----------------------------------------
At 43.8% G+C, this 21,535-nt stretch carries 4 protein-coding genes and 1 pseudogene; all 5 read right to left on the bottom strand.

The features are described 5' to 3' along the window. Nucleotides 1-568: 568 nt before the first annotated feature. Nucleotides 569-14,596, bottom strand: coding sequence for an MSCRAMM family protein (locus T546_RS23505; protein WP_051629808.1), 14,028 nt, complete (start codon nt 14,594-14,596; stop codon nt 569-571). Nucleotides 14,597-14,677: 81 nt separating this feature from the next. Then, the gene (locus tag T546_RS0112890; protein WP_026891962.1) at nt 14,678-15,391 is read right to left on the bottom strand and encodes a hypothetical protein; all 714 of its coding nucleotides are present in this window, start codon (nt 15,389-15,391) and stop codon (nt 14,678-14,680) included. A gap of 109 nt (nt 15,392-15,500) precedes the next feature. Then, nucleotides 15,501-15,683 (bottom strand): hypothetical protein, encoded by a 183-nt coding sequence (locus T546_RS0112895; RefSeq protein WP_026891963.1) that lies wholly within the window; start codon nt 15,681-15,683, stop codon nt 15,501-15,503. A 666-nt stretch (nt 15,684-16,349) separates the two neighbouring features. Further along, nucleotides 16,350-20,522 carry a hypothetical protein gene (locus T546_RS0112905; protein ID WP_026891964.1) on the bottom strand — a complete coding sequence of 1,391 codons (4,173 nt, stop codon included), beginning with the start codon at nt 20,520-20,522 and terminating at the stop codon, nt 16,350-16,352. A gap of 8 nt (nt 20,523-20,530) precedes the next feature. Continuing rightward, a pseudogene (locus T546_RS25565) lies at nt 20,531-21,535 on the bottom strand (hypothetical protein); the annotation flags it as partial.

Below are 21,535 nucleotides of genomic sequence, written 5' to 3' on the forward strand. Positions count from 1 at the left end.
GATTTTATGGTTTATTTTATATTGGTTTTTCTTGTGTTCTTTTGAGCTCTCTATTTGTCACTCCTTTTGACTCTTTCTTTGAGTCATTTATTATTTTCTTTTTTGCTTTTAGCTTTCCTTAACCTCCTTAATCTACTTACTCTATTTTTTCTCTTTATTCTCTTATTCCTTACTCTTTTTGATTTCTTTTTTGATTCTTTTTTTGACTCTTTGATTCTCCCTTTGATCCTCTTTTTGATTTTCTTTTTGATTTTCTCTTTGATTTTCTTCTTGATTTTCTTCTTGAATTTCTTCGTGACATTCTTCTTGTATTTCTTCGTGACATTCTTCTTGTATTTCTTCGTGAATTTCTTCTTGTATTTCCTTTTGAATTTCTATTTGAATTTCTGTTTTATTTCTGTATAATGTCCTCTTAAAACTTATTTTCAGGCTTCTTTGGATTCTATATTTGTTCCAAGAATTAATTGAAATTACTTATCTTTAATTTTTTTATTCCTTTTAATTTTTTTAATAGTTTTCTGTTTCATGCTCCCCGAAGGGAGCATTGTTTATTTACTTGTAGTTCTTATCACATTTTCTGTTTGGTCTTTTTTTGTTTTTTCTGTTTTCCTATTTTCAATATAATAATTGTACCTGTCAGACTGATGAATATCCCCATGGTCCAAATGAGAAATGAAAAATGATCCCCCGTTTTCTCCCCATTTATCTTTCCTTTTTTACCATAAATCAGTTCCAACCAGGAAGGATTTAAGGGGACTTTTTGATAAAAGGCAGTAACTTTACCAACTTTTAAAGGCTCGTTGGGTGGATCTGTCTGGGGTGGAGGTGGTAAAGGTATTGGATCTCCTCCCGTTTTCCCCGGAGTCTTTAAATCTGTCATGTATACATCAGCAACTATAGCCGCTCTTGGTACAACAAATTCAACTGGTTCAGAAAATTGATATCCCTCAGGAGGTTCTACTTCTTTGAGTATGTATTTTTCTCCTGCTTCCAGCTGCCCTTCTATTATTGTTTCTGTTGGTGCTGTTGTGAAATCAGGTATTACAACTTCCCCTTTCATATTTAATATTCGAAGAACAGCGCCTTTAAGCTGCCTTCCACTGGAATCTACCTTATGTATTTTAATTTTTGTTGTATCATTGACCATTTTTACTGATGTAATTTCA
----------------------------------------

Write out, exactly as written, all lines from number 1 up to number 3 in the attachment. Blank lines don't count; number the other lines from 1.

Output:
At 43.8% G+C, this 21,535-nt stretch carries 4 protein-coding genes and 1 pseudogene; all 5 read right to left on the bottom strand.

The features are described 5' to 3' along the window. Nucleotides 1-568: 568 nt before the first annotated feature. Nucleotides 569-14,596, bottom strand: coding sequence for an MSCRAMM family protein (locus T546_RS23505; protein WP_051629808.1), 14,028 nt, complete (start codon nt 14,594-14,596; stop codon nt 569-571). Nucleotides 14,597-14,677: 81 nt separating this feature from the next. Then, the gene (locus tag T546_RS0112890; protein WP_026891962.1) at nt 14,678-15,391 is read right to left on the bottom strand and encodes a hypothetical protein; all 714 of its coding nucleotides are present in this window, start codon (nt 15,389-15,391) and stop codon (nt 14,678-14,680) included. A gap of 109 nt (nt 15,392-15,500) precedes the next feature. Then, nucleotides 15,501-15,683 (bottom strand): hypothetical protein, encoded by a 183-nt coding sequence (locus T546_RS0112895; RefSeq protein WP_026891963.1) that lies wholly within the window; start codon nt 15,681-15,683, stop codon nt 15,501-15,503. A 666-nt stretch (nt 15,684-16,349) separates the two neighbouring features. Further along, nucleotides 16,350-20,522 carry a hypothetical protein gene (locus T546_RS0112905; protein ID WP_026891964.1) on the bottom strand — a complete coding sequence of 1,391 codons (4,173 nt, stop codon included), beginning with the start codon at nt 20,520-20,522 and terminating at the stop codon, nt 16,350-16,352. A gap of 8 nt (nt 20,523-20,530) precedes the next feature. Continuing rightward, a pseudogene (locus T546_RS25565) lies at nt 20,531-21,535 on the bottom strand (hypothetical protein); the annotation flags it as partial.

Below are 21,535 nucleotides of genomic sequence, written 5' to 3' on the forward strand. Positions count from 1 at the left end.